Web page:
Title: Detailed Analysis of the TEXBAT Datasets Using a High Fidelity Software GPS Receiver
Author(s): Adam Lemmenes, Phillip Corbell, Sanjeev Gunawardena
Published in: Proceedings of the 29th International Technical Meeting of The Satellite Division of the Institute of Navigation (ION GNSS+ 2016)
September 12 - 16, 2016
Oregon Convention Center
Portland, Oregon
Pages: 3027 - 3032
Cite this article: Lemmenes, Adam, Corbell, Phillip, Gunawardena, Sanjeev, "Detailed Analysis of the TEXBAT Datasets Using a High Fidelity Software GPS Receiver," Proceedings of the 29th International Technical Meeting of The Satellite Division of the Institute of Navigation (ION GNSS+ 2016), Portland, Oregon, September 2016, pp. 3027-3032.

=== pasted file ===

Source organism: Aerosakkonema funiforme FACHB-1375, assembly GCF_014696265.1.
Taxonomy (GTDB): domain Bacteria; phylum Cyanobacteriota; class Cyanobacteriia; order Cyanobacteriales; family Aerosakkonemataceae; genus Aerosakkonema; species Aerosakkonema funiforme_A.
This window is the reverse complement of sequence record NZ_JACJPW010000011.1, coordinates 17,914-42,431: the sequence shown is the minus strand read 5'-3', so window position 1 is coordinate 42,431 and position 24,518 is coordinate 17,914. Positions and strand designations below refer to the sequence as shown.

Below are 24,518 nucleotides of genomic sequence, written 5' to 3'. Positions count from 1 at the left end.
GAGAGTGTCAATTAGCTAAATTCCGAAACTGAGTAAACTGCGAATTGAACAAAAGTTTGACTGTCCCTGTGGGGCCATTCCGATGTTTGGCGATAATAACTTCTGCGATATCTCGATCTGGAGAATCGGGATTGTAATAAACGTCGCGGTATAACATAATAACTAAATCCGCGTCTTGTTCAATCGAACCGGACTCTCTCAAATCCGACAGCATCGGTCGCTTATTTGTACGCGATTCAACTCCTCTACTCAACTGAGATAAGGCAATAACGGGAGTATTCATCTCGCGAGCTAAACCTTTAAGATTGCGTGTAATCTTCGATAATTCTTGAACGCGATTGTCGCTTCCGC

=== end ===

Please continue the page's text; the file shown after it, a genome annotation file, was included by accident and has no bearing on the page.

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Abstract: Capable and inexpensive Global Positioning System (GPS) spoofers are more likely to threaten our world today due to increased public awareness, advancement of computing power, and the advent of software de- fined radio technology. Just recently, the introduction of GNSS enabled augmented reality games such as Pokemon Go, has also contributed significantly to the global interest in GPS spoofing [1]. To combat this threat, several researchers are developing methods of detecting spoofing attacks [2]. Integral to these efforts are the use of pre-recorded spoofing datasets in order to test the methods being developed. The University of Texas at Austin has published datasets for evaluating spoofing mitigation techniques. These datasets, known as the Texas Spoofing Test Battery (TEXBAT), include eight separate spoofing scenarios. This paper endeavors to offer an addendum to [3, 4] with independent results, observations, and additional commentary regarding the static TEXBAT scenarios as an aid to the community of researchers utilizing this dataset. It is not the intended purpose of this paper to suggest or evaluate anti-spoofing techniques, but rather to inform the community of our observations derived from working with the TEXBAT datasets. This paper leverages an AFIT-developed high- fidelity software-based GPS receiver known as the GNSS Educational Adjustable Receiver Software (GEARS) to process and investigate the TEXBAT spoofing scenarios. This highly flexible and customizable receiver can be used to very quickly explore many different receiver observables. It is capable of subsample sized correlator spacing with carrier-aided code tracking, and utilizes a programmable state machine that dynamically reconfigures the tracking loop parameters to achieve a high degree of flexibility and accuracy [5]. Observations include the characterization of power biases and time offsets between scenarios, the discovery of a “global” code and carrier range rate divergence in some scenarios, and an accurate tabulation of the onset of spoofing in each scenario. Artifacts in the RF spectrum are also described.